Things I Don’t Remember
By Sandra Alland
Hospital grass isn’t like real grass. It has no smell and it’s full of cigarette butts. But that’s where I’m sitting because I’m too young to go inside.
My grandmother’s in the hospital because she has cancer. None of the adults tell me that, they just say, “Grandma’s sick.” Then they point up high to a form in a window and say, “Wave hello.” I think I see her, but can’t be sure. I don’t remember her face like I used to. I do remember her voice because her ghost talks to me whenever I come here.
“It’s booby cancer,” my brother said a week ago, pinching mine hard. My brother is four years older and knows things. “She’ll be haunting you soon,” he added with a freaky smile.
I chew on some tasteless grass and wonder if she’s got booby cancer because she’s French. The French movies on TV are always about boobs. But Grandma never speaks French and neither does my mom, so I think maybe in Cornwall French means something different. I wouldn’t know because I don’t remember Cornwall either.
My mother’s inside, and I know she’s crying though I can’t see her. She’s been crying a lot lately, even when I don’t eat my dinner, which is really no big deal. Mom thinks I’m not eating because I’m sad, but she’s wrong. I am sad, because my mother’s always in the hospital and never with me, but that’s not why I don’t eat.
My best friend is Jody Sumi. She’s also my next-door neighbour, so I go see her every day. We’re always stuffing our faces with rice balls covered in seaweed. I especially like the ones with egg in them, though any kind of seaweed will do. I like seaweed because it reminds me of mermaids and I’m pretty sure that’s what they eat.
I don’t know why I’m so into mermaids, seeing as I’m terrified of water. Maybe it’s because Jody’s into them, and I’m into Jody. She has shiny black hair and her dad lets her drink from his beer bottle.
“Tais-toi, ma p’tite.”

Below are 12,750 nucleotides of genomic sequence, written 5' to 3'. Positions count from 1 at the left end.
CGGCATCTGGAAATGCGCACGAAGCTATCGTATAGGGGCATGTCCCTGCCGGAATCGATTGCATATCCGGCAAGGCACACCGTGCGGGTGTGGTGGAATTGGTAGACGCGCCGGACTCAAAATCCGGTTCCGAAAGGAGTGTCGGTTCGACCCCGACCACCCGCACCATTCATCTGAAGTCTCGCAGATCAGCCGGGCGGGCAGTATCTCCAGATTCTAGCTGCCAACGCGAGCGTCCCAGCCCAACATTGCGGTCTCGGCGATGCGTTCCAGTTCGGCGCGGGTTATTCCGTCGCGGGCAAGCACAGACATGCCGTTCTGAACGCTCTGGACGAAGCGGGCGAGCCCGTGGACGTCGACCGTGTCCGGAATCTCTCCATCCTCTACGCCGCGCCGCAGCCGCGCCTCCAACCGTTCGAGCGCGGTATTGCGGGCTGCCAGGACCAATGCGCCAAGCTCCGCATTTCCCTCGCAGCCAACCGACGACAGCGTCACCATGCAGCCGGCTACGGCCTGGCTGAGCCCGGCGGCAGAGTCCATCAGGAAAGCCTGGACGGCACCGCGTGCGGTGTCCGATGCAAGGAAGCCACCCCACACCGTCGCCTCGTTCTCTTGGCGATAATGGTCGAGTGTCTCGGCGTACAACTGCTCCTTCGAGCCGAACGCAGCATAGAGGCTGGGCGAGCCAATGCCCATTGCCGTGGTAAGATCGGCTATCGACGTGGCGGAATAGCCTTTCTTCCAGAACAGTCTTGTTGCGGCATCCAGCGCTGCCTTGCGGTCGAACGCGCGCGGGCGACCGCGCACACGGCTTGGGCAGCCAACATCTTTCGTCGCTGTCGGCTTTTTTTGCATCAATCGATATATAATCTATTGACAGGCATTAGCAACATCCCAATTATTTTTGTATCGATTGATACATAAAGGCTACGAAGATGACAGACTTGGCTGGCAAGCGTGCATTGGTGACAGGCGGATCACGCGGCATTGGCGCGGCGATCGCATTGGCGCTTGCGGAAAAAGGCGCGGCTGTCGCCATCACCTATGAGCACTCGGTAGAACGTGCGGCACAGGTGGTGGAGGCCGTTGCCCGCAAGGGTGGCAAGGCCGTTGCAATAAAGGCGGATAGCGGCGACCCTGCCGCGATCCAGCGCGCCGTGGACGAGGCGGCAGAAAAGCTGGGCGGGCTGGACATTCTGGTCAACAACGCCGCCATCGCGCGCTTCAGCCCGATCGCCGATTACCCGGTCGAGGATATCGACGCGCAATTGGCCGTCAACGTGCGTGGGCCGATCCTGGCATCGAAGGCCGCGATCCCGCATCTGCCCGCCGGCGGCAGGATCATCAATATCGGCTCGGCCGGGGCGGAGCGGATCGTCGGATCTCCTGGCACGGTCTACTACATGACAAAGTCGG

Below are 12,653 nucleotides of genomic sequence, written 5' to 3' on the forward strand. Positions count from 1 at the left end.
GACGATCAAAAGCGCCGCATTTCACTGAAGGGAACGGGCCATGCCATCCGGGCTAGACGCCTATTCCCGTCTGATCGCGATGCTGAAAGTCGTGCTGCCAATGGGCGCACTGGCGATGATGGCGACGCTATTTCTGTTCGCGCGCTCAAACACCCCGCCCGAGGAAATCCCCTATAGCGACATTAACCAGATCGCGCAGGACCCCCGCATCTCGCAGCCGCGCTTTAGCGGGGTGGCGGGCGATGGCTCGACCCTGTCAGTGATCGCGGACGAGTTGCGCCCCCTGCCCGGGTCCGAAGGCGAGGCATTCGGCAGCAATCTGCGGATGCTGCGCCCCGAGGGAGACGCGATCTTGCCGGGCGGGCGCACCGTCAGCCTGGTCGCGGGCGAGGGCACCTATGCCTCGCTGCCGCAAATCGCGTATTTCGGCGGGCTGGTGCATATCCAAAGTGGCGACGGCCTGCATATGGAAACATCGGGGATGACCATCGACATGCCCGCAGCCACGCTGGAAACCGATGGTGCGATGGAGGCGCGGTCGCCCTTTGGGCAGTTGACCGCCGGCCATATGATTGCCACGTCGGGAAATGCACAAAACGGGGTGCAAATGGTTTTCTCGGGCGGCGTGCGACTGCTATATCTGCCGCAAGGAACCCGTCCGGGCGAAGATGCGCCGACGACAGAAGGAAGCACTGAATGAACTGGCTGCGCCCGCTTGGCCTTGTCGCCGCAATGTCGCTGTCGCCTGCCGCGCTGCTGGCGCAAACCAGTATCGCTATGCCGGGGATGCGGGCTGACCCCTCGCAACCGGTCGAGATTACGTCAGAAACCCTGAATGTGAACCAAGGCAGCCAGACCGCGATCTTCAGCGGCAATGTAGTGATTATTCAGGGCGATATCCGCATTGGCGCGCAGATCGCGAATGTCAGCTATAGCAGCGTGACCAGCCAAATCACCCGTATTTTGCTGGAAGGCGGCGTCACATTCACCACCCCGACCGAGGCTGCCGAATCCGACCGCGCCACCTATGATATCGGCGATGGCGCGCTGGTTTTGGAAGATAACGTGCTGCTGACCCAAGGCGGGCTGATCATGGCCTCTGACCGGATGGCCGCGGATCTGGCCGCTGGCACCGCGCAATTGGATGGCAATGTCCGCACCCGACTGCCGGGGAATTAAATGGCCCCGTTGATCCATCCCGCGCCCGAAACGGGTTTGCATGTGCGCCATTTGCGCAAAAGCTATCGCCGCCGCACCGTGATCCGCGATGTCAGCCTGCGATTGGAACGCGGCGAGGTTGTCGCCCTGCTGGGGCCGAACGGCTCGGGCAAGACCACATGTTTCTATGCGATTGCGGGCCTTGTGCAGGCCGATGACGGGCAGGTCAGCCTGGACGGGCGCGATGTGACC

That’s my grandmother’s ghost talking French in my head. I don’t know how she got to be a ghost before she’s dead, but Grandma always seems to do whatever she wants. I also don’t know how I understand French.
“Ribbit, ribbit,” I answer, imitating my father. Grandma goes quiet and I know she’s mad. To change the subject, I pick up a pop can and wave it at Dad, who’s pacing in front of the hospital entrance. “Don’t play with garbage,” he growls. Then he goes back to pacing. I start to worry about my mother. I want her to come out. Why can’t she just talk to Grandma’s ghost like I do?
“Touche pas le nez, p’tite. Tu n’es pas un cochon.”
I take my finger out of my nose. Grandma’s ghost rarely has anything nice to say, but this time I listen since I was rude about the frog noises. “Grandma,” I ask, “why do you have booby cancer?”
“On parle pas de telles choses.”
There are very few things Grandma’s ghost does like to talk about. Mostly she just likes to tell me to be quiet. She’s into silence. Sometimes I think that’s why she got cancer — every time she wanted to say something important or French, she just tucked it in her bra like my mother does with money, and all those unsaid words started to eat away at her boob. Mom says words are powerful things and I believe her.
“Tu dois la protéger, p’tite. Chaque jour, les fleurs meurent dans son coeur.”
Whenever Grandma’s ghost says too much for her own liking, she starts to make bad French poetry. I have no idea what she means by it, but I do like rhyming.
I watch my mother as she comes out of the hospital. She doesn’t look like she needs protecting, though she does look smaller. I run to her and smush my face between her boobs, being careful to check for any unsaid words stuck to her bra. I don’t find any, but somehow I know they’re there.
Mom goes over to Dad, and I’m left with Grandma’s poetry. The real Grandma, or someone that might be her, is standing at the window up high.
“Ne mange pas du beurre. C’est l’heure. T’es la soeur.”
My brother suddenly appears from nowhere. He has Dad’s necklace and starts waving it frantically in front of my face. “I’m a part-time hypnotist,” he grins. He’s always a part-time something. “Follow the medallion with your eyes and you’ll forget all of this.” As always, I do as he says.
Sandra Alland is a writer, multi-media artist and activist. She has published four chapbooks and two full-length collections of poetry–Proof of a Tongue (McGilligan, 2004) and Blissful Times (BookThug, 2007). Check out her writing and work as a bookseller and micropress publisher at www.blissfultimes.ca.